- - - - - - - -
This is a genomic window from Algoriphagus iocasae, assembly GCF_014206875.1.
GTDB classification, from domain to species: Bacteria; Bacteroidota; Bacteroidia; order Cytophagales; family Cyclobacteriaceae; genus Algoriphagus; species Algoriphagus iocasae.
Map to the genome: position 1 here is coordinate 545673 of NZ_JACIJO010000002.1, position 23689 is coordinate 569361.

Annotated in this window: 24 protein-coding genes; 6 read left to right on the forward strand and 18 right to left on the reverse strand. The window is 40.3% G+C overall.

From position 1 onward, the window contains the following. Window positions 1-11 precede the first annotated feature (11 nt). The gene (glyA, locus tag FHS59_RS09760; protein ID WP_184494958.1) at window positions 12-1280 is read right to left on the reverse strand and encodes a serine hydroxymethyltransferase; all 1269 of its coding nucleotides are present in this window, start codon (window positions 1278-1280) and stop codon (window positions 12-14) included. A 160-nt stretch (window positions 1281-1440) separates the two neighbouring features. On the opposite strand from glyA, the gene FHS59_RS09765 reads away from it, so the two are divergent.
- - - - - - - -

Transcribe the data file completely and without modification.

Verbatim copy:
This is a genomic window from Algoriphagus iocasae, assembly GCF_014206875.1.
GTDB classification, from domain to species: Bacteria; Bacteroidota; Bacteroidia; order Cytophagales; family Cyclobacteriaceae; genus Algoriphagus; species Algoriphagus iocasae.
Map to the genome: position 1 here is coordinate 545673 of NZ_JACIJO010000002.1, position 23689 is coordinate 569361.

Annotated in this window: 24 protein-coding genes; 6 read left to right on the forward strand and 18 right to left on the reverse strand. The window is 40.3% G+C overall.

From position 1 onward, the window contains the following. Window positions 1-11 precede the first annotated feature (11 nt). The gene (glyA, locus tag FHS59_RS09760; protein ID WP_184494958.1) at window positions 12-1280 is read right to left on the reverse strand and encodes a serine hydroxymethyltransferase; all 1269 of its coding nucleotides are present in this window, start codon (window positions 1278-1280) and stop codon (window positions 12-14) included. A 160-nt stretch (window positions 1281-1440) separates the two neighbouring features. On the opposite strand from glyA, the gene FHS59_RS09765 reads away from it, so the two are divergent.